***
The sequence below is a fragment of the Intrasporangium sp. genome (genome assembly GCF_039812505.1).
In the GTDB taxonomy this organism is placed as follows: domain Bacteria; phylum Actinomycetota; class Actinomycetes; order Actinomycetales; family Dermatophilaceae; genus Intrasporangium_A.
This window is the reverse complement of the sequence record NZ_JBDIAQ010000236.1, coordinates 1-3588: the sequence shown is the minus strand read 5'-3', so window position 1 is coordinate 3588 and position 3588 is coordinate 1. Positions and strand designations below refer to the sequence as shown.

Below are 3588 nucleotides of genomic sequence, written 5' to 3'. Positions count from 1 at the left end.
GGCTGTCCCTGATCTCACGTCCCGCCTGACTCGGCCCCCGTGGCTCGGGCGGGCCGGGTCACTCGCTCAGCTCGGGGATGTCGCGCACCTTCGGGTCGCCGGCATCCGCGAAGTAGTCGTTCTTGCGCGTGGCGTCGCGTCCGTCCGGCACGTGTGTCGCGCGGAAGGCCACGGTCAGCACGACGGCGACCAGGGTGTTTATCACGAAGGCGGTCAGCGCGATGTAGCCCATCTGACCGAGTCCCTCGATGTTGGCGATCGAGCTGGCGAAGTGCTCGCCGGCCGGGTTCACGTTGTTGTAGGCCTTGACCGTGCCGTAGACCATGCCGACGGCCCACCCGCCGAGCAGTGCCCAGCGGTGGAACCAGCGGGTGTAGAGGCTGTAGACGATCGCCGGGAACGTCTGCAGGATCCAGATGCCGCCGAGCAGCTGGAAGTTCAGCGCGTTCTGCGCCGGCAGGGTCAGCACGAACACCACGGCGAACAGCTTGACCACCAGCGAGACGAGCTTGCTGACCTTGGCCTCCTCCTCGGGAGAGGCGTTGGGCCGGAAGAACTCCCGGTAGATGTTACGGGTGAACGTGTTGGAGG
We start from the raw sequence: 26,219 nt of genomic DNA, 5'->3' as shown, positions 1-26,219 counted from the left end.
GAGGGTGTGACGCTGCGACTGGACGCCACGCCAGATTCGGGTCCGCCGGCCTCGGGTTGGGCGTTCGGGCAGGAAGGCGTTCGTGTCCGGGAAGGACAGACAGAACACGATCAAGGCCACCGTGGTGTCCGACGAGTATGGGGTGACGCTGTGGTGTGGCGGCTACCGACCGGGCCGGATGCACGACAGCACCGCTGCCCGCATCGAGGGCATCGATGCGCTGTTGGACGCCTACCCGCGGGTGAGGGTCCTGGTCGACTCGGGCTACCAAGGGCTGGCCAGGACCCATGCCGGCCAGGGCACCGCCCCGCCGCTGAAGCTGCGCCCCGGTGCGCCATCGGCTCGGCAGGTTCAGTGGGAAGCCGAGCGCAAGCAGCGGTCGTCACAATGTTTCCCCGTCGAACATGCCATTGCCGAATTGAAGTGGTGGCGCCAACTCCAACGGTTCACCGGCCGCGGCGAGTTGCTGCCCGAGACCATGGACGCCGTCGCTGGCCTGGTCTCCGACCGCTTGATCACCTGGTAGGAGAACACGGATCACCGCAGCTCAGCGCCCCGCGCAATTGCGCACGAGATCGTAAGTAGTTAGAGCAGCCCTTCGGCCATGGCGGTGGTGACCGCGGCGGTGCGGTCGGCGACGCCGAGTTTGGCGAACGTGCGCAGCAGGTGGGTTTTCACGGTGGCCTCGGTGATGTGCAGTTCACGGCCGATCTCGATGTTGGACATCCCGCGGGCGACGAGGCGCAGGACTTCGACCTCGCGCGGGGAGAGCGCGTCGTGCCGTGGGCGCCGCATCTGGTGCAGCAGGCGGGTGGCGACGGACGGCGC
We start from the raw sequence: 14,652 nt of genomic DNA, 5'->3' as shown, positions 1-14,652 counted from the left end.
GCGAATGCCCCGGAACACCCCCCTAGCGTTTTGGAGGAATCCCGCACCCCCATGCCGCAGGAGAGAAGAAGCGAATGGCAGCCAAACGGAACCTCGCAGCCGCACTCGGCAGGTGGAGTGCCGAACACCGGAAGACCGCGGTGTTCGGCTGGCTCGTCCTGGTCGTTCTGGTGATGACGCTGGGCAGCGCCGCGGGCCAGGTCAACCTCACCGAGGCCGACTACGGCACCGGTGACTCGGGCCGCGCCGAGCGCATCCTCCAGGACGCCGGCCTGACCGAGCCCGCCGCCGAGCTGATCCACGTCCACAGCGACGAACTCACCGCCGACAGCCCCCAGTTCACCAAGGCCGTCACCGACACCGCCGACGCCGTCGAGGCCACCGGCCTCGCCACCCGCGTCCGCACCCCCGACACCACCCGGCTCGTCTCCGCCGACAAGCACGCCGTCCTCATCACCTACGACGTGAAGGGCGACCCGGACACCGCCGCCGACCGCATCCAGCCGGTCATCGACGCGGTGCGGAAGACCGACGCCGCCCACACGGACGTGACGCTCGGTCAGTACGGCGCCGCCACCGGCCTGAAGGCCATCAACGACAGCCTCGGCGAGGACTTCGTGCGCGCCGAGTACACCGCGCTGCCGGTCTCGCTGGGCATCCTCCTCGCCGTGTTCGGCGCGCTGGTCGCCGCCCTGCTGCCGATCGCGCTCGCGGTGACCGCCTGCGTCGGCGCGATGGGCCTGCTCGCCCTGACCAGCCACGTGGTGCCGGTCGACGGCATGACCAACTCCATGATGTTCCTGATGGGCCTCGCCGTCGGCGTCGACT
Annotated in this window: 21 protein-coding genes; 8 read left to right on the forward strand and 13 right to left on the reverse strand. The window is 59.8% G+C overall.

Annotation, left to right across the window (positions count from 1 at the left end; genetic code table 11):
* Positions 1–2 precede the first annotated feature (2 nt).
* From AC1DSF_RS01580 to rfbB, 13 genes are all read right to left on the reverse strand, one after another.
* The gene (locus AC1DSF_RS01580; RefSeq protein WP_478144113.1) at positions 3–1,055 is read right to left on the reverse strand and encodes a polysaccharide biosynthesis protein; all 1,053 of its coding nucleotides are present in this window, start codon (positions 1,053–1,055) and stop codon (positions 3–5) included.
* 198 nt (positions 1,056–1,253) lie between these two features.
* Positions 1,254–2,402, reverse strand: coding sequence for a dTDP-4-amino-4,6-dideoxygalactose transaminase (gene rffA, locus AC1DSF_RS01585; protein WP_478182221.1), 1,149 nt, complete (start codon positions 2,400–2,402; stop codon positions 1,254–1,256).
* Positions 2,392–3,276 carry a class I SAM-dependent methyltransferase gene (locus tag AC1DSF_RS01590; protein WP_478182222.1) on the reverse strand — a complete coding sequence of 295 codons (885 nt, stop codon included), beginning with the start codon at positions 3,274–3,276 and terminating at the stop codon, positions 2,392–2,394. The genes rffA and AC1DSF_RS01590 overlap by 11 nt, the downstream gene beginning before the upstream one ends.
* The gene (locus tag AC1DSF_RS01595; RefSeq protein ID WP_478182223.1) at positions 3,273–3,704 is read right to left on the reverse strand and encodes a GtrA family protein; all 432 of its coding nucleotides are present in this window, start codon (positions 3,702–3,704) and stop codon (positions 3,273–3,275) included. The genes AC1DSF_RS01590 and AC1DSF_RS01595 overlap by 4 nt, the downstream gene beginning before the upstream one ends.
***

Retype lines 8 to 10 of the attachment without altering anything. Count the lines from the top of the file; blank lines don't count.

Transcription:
We start from the raw sequence: 14,652 nt of genomic DNA, 5'->3' as shown, positions 1-14,652 counted from the left end.
GCGAATGCCCCGGAACACCCCCCTAGCGTTTTGGAGGAATCCCGCACCCCCATGCCGCAGGAGAGAAGAAGCGAATGGCAGCCAAACGGAACCTCGCAGCCGCACTCGGCAGGTGGAGTGCCGAACACCGGAAGACCGCGGTGTTCGGCTGGCTCGTCCTGGTCGTTCTGGTGATGACGCTGGGCAGCGCCGCGGGCCAGGTCAACCTCACCGAGGCCGACTACGGCACCGGTGACTCGGGCCGCGCCGAGCGCATCCTCCAGGACGCCGGCCTGACCGAGCCCGCCGCCGAGCTGATCCACGTCCACAGCGACGAACTCACCGCCGACAGCCCCCAGTTCACCAAGGCCGTCACCGACACCGCCGACGCCGTCGAGGCCACCGGCCTCGCCACCCGCGTCCGCACCCCCGACACCACCCGGCTCGTCTCCGCCGACAAGCACGCCGTCCTCATCACCTACGACGTGAAGGGCGACCCGGACACCGCCGCCGACCGCATCCAGCCGGTCATCGACGCGGTGCGGAAGACCGACGCCGCCCACACGGACGTGACGCTCGGTCAGTACGGCGCCGCCACCGGCCTGAAGGCCATCAACGACAGCCTCGGCGAGGACTTCGTGCGCGCCGAGTACACCGCGCTGCCGGTCTCGCTGGGCATCCTCCTCGCCGTGTTCGGCGCGCTGGTCGCCGCCCTGCTGCCGATCGCGCTCGCGGTGACCGCCTGCGTCGGCGCGATGGGCCTGCTCGCCCTGACCAGCCACGTGGTGCCGGTCGACGGCATGACCAACTCCATGATGTTCCTGATGGGCCTCGCCGTCGGCGTCGACT
Annotated in this window: 21 protein-coding genes; 8 read left to right on the forward strand and 13 right to left on the reverse strand. The window is 59.8% G+C overall.